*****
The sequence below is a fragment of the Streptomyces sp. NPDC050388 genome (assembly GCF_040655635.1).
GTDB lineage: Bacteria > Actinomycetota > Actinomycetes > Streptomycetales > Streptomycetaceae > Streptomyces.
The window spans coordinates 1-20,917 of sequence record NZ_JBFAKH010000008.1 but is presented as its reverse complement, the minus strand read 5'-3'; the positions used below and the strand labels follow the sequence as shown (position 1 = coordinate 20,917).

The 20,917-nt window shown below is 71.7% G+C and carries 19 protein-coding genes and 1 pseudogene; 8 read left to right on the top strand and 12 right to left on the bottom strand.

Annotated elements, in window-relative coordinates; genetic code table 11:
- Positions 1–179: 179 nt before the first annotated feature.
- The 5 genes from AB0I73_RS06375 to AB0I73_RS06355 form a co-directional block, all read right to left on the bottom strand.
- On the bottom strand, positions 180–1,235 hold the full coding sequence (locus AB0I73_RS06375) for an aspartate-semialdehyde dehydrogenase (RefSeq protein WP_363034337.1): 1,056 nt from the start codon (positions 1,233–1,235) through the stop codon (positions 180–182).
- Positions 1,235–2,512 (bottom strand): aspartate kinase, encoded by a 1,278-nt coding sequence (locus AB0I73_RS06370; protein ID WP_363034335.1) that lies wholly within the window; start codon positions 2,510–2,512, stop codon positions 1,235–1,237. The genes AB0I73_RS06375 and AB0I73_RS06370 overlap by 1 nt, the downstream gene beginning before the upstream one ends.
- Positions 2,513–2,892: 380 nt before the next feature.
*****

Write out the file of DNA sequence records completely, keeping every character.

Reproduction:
The sequence below is a fragment of the Streptomyces sp. NPDC050388 genome (assembly GCF_040655635.1).
GTDB lineage: Bacteria > Actinomycetota > Actinomycetes > Streptomycetales > Streptomycetaceae > Streptomyces.
The window spans coordinates 1-20,917 of sequence record NZ_JBFAKH010000008.1 but is presented as its reverse complement, the minus strand read 5'-3'; the positions used below and the strand labels follow the sequence as shown (position 1 = coordinate 20,917).

The 20,917-nt window shown below is 71.7% G+C and carries 19 protein-coding genes and 1 pseudogene; 8 read left to right on the top strand and 12 right to left on the bottom strand.

Annotated elements, in window-relative coordinates; genetic code table 11:
- Positions 1–179: 179 nt before the first annotated feature.
- The 5 genes from AB0I73_RS06375 to AB0I73_RS06355 form a co-directional block, all read right to left on the bottom strand.
- On the bottom strand, positions 180–1,235 hold the full coding sequence (locus AB0I73_RS06375) for an aspartate-semialdehyde dehydrogenase (RefSeq protein WP_363034337.1): 1,056 nt from the start codon (positions 1,233–1,235) through the stop codon (positions 180–182).
- Positions 1,235–2,512 (bottom strand): aspartate kinase, encoded by a 1,278-nt coding sequence (locus AB0I73_RS06370; protein ID WP_363034335.1) that lies wholly within the window; start codon positions 2,510–2,512, stop codon positions 1,235–1,237. The genes AB0I73_RS06375 and AB0I73_RS06370 overlap by 1 nt, the downstream gene beginning before the upstream one ends.
- Positions 2,513–2,892: 380 nt before the next feature.